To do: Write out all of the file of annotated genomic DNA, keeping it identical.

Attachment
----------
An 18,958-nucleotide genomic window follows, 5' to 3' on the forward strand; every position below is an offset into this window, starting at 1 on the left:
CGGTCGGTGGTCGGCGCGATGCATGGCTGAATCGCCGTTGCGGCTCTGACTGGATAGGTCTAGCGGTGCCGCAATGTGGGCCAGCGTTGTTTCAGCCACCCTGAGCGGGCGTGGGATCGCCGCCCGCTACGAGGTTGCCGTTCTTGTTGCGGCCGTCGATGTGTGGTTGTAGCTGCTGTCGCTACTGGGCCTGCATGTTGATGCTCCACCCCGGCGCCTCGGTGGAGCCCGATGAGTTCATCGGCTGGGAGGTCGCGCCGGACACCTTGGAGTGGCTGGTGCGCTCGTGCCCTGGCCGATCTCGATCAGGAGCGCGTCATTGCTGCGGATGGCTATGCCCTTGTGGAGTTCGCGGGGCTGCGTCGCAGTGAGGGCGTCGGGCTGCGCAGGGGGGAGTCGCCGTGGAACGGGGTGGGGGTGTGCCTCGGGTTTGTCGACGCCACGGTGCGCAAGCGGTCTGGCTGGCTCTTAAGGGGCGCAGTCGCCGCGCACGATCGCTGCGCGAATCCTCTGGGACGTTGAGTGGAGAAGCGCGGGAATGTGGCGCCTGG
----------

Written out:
An 18,958-nucleotide genomic window follows, 5' to 3' on the forward strand; every position below is an offset into this window, starting at 1 on the left:
CGGTCGGTGGTCGGCGCGATGCATGGCTGAATCGCCGTTGCGGCTCTGACTGGATAGGTCTAGCGGTGCCGCAATGTGGGCCAGCGTTGTTTCAGCCACCCTGAGCGGGCGTGGGATCGCCGCCCGCTACGAGGTTGCCGTTCTTGTTGCGGCCGTCGATGTGTGGTTGTAGCTGCTGTCGCTACTGGGCCTGCATGTTGATGCTCCACCCCGGCGCCTCGGTGGAGCCCGATGAGTTCATCGGCTGGGAGGTCGCGCCGGACACCTTGGAGTGGCTGGTGCGCTCGTGCCCTGGCCGATCTCGATCAGGAGCGCGTCATTGCTGCGGATGGCTATGCCCTTGTGGAGTTCGCGGGGCTGCGTCGCAGTGAGGGCGTCGGGCTGCGCAGGGGGGAGTCGCCGTGGAACGGGGTGGGGGTGTGCCTCGGGTTTGTCGACGCCACGGTGCGCAAGCGGTCTGGCTGGCTCTTAAGGGGCGCAGTCGCCGCGCACGATCGCTGCGCGAATCCTCTGGGACGTTGAGTGGAGAAGCGCGGGAATGTGGCGCCTGG